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Lawsuit for intrusion allowed in NZ

By Steven | August 26, 2012

At a time when the British tabloids are wringing their hands over whether to publish naked photos of Prince Harry, the High Court in NZ has ruled that the mere taking of such photos, whether or not they are published, is an actionable breach of privacy.

The case involved a woman who was filmed naked in the bathroom by a man who co-owned her boyfriend’s house, who had installed a hidden camera in a roof cavity.

The boyfriend found the footage and the man pleaded guilty to making an intimate visual recording. (He was ordered to pay $1000 in reparation and given no further penalty, which seems on the face of it a bit light, though I haven’t seen the sentencing decision).

The woman decided to sue in tort. The court was immediately faced with the issue of whether the tort of invasion of privacy can extend to situations where there has been intrusive behaviour, but no publication of private facts. The leading case, Hosking v Runting, left this question open. The High Court has now answered it: yes.

In a thoughtful and thorough decision that echoes the reasoning process followed in Hosking, Whata J has recognised intrusion as a form of privacy violation, if the following elements can be proved:(a) An intentional and unauthorised intrusion(b) into seclusion (namely intimate personal activity, space or affairs)(c) involving infringement of a reasonable expectation of privacy(d) that is highly offensive to a reasonable person.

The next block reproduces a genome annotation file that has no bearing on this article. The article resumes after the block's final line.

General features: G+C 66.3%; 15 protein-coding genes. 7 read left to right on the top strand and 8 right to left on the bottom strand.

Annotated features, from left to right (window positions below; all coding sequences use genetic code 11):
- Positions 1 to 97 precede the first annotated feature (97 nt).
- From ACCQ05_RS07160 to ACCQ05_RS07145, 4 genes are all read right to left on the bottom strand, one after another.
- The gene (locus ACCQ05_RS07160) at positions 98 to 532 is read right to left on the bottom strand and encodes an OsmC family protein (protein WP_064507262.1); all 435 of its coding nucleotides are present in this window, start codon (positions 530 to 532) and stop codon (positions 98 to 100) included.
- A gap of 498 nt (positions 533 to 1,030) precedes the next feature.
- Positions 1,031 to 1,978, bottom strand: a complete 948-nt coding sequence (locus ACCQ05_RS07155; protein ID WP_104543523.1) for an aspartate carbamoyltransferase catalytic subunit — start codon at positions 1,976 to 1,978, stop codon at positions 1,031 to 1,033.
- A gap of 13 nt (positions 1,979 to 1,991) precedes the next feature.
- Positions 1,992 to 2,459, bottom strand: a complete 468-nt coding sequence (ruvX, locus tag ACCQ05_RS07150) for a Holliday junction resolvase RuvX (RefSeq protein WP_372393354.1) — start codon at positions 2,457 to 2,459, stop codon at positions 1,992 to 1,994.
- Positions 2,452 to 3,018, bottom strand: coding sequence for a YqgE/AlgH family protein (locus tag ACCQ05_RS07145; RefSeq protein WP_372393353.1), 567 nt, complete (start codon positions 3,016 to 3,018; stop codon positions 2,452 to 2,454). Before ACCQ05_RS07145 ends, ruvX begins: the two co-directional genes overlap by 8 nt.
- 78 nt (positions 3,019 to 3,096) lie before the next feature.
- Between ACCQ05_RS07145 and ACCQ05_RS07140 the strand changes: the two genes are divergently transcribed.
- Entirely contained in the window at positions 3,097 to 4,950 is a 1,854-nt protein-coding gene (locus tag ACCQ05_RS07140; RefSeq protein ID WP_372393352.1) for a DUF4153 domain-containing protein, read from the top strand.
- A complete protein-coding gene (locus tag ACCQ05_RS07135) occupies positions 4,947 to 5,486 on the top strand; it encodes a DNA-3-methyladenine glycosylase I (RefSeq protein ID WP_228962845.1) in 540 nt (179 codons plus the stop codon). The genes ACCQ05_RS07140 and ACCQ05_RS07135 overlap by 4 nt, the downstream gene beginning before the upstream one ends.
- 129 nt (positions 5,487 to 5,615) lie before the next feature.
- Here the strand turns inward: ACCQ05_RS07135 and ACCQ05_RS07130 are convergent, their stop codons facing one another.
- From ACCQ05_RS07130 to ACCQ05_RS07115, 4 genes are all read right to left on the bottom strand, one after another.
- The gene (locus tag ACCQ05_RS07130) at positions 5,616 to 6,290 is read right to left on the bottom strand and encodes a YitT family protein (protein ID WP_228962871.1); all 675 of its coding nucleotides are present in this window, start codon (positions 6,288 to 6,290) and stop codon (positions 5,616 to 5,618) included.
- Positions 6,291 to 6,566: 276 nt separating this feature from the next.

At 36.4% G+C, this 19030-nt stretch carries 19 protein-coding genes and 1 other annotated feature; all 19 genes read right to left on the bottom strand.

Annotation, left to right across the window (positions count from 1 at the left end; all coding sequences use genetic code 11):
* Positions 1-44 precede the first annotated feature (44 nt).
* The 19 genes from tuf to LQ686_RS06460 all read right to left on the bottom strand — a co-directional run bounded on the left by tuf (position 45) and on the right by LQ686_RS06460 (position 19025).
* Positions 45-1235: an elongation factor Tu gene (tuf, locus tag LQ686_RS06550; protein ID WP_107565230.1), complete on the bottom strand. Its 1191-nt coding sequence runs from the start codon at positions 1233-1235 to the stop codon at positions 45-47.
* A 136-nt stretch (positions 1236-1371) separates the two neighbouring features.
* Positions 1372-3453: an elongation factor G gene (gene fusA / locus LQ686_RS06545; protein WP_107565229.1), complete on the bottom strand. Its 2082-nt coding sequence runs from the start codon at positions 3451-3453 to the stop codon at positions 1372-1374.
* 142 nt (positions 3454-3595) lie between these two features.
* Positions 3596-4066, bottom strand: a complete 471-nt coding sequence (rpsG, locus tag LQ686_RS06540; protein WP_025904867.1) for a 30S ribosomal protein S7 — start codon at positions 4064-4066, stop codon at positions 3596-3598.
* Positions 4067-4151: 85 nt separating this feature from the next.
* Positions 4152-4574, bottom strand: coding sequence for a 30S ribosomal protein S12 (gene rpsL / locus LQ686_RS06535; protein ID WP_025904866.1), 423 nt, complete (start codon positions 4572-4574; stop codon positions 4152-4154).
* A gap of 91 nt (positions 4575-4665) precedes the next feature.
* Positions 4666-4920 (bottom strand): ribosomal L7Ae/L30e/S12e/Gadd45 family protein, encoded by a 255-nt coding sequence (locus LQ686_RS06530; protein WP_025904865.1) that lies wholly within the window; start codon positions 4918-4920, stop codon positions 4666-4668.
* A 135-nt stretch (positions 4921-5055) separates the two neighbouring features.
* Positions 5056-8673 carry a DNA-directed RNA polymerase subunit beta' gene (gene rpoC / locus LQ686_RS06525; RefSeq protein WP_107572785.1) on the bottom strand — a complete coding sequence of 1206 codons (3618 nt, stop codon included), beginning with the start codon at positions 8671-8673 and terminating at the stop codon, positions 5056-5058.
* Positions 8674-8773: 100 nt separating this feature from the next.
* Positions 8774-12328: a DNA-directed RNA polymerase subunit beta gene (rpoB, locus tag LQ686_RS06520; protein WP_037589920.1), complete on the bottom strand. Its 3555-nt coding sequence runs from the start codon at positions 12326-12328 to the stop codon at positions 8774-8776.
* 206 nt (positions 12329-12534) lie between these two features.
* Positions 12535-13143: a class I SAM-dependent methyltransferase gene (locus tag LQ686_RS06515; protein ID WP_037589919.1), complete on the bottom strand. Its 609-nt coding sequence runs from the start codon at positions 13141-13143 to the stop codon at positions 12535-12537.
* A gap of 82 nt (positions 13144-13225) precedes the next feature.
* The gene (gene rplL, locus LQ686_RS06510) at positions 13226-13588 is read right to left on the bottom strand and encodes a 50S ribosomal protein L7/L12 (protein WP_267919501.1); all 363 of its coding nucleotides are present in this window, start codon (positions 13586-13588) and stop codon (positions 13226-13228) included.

There is a defence of legitimate public concern.

In doing so, the judge has mirrored this strand of the tort as it exists in the US, also recently recognised in Canada, and for many years now applied by our Broadcasting Standards Authority. I advocated this development here.

The case is  C v Holland [2012] HC 2155 CIV 2011-409-002118 HC Christchurch, 24 August 2012

Topics: Privacy tort | 2 Comments »

2 Responses to “Lawsuit for intrusion allowed in NZ”

  1. BeShakey Says:
    August 27th, 2012 at 7:51 pm

    I haven’t paid much attention to the Prince Harry bit so maybe I missed something, but from what I’ve seen it isn’t clear the intrustion was unauthorised, its arguable if it was a personal space, if there was a reasonabel expectation of privacy (in that he seemed to be aware there were others there who took pictures, or that it would be highly offensive to a reasonable person.

  2. Steven Says:
    August 30th, 2012 at 12:02 pm

    Fair enough: it may be more arguable than I’m suggesting. But I think that behaviour will probably be found to be intrusive and unauthorised and offensive if it involves secretly taking photos in a private setting like this, even if the presence of the photo-taker was known and approved. But if the Prince knew photos were being taken, and hadn’t laid down any conditions, then I accept that the tort is probably not made out.

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